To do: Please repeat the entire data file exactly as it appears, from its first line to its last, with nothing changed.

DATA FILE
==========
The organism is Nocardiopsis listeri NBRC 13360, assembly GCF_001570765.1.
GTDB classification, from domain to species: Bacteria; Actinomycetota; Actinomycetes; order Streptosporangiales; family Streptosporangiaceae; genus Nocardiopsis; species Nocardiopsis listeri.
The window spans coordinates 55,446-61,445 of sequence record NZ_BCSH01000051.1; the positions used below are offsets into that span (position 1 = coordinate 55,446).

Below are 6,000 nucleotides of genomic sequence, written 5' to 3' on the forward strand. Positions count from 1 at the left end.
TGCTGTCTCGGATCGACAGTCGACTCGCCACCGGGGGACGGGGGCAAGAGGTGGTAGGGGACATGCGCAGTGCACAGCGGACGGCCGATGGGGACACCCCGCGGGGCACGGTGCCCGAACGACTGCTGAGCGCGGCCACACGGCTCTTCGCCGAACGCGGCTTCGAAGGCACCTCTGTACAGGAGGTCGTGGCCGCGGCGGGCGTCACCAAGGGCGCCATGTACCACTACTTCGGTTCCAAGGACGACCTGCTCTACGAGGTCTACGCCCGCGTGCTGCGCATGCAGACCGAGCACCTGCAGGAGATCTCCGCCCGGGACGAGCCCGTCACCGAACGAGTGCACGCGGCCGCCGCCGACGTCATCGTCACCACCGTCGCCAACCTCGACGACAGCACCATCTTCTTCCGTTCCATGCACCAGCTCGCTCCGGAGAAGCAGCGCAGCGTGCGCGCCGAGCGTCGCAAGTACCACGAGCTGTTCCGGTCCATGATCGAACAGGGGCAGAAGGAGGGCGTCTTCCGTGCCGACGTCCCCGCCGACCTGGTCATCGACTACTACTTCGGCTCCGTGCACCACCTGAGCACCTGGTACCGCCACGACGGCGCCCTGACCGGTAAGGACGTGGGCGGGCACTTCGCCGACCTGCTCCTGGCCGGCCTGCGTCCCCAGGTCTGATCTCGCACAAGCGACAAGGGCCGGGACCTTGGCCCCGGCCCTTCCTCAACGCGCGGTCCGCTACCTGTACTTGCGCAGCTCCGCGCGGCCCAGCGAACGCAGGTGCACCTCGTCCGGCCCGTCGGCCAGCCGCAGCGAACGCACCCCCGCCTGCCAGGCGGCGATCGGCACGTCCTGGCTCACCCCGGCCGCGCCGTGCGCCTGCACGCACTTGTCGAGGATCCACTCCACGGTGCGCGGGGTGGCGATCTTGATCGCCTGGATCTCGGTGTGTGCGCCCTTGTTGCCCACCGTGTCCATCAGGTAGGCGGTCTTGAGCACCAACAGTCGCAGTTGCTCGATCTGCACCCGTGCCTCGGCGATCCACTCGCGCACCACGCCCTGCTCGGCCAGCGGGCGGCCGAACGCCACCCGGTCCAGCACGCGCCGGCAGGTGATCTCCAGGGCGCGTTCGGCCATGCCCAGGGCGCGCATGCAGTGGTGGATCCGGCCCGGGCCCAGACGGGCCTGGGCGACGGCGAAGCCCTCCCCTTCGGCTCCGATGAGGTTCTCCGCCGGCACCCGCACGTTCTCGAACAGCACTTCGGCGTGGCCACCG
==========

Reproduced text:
The organism is Nocardiopsis listeri NBRC 13360, assembly GCF_001570765.1.
GTDB classification, from domain to species: Bacteria; Actinomycetota; Actinomycetes; order Streptosporangiales; family Streptosporangiaceae; genus Nocardiopsis; species Nocardiopsis listeri.
The window spans coordinates 55,446-61,445 of sequence record NZ_BCSH01000051.1; the positions used below are offsets into that span (position 1 = coordinate 55,446).

Below are 6,000 nucleotides of genomic sequence, written 5' to 3' on the forward strand. Positions count from 1 at the left end.
TGCTGTCTCGGATCGACAGTCGACTCGCCACCGGGGGACGGGGGCAAGAGGTGGTAGGGGACATGCGCAGTGCACAGCGGACGGCCGATGGGGACACCCCGCGGGGCACGGTGCCCGAACGACTGCTGAGCGCGGCCACACGGCTCTTCGCCGAACGCGGCTTCGAAGGCACCTCTGTACAGGAGGTCGTGGCCGCGGCGGGCGTCACCAAGGGCGCCATGTACCACTACTTCGGTTCCAAGGACGACCTGCTCTACGAGGTCTACGCCCGCGTGCTGCGCATGCAGACCGAGCACCTGCAGGAGATCTCCGCCCGGGACGAGCCCGTCACCGAACGAGTGCACGCGGCCGCCGCCGACGTCATCGTCACCACCGTCGCCAACCTCGACGACAGCACCATCTTCTTCCGTTCCATGCACCAGCTCGCTCCGGAGAAGCAGCGCAGCGTGCGCGCCGAGCGTCGCAAGTACCACGAGCTGTTCCGGTCCATGATCGAACAGGGGCAGAAGGAGGGCGTCTTCCGTGCCGACGTCCCCGCCGACCTGGTCATCGACTACTACTTCGGCTCCGTGCACCACCTGAGCACCTGGTACCGCCACGACGGCGCCCTGACCGGTAAGGACGTGGGCGGGCACTTCGCCGACCTGCTCCTGGCCGGCCTGCGTCCCCAGGTCTGATCTCGCACAAGCGACAAGGGCCGGGACCTTGGCCCCGGCCCTTCCTCAACGCGCGGTCCGCTACCTGTACTTGCGCAGCTCCGCGCGGCCCAGCGAACGCAGGTGCACCTCGTCCGGCCCGTCGGCCAGCCGCAGCGAACGCACCCCCGCCTGCCAGGCGGCGATCGGCACGTCCTGGCTCACCCCGGCCGCGCCGTGCGCCTGCACGCACTTGTCGAGGATCCACTCCACGGTGCGCGGGGTGGCGATCTTGATCGCCTGGATCTCGGTGTGTGCGCCCTTGTTGCCCACCGTGTCCATCAGGTAGGCGGTCTTGAGCACCAACAGTCGCAGTTGCTCGATCTGCACCCGTGCCTCGGCGATCCACTCGCGCACCACGCCCTGCTCGGCCAGCGGGCGGCCGAACGCCACCCGGTCCAGCACGCGCCGGCAGGTGATCTCCAGGGCGCGTTCGGCCATGCCCAGGGCGCGCATGCAGTGGTGGATCCGGCCCGGGCCCAGACGGGCCTGGGCGACGGCGAAGCCCTCCCCTTCGGCTCCGATGAGGTTCTCCGCCGGCACCCGCACGTTCTCGAACAGCACTTCGGCGTGGCCACCG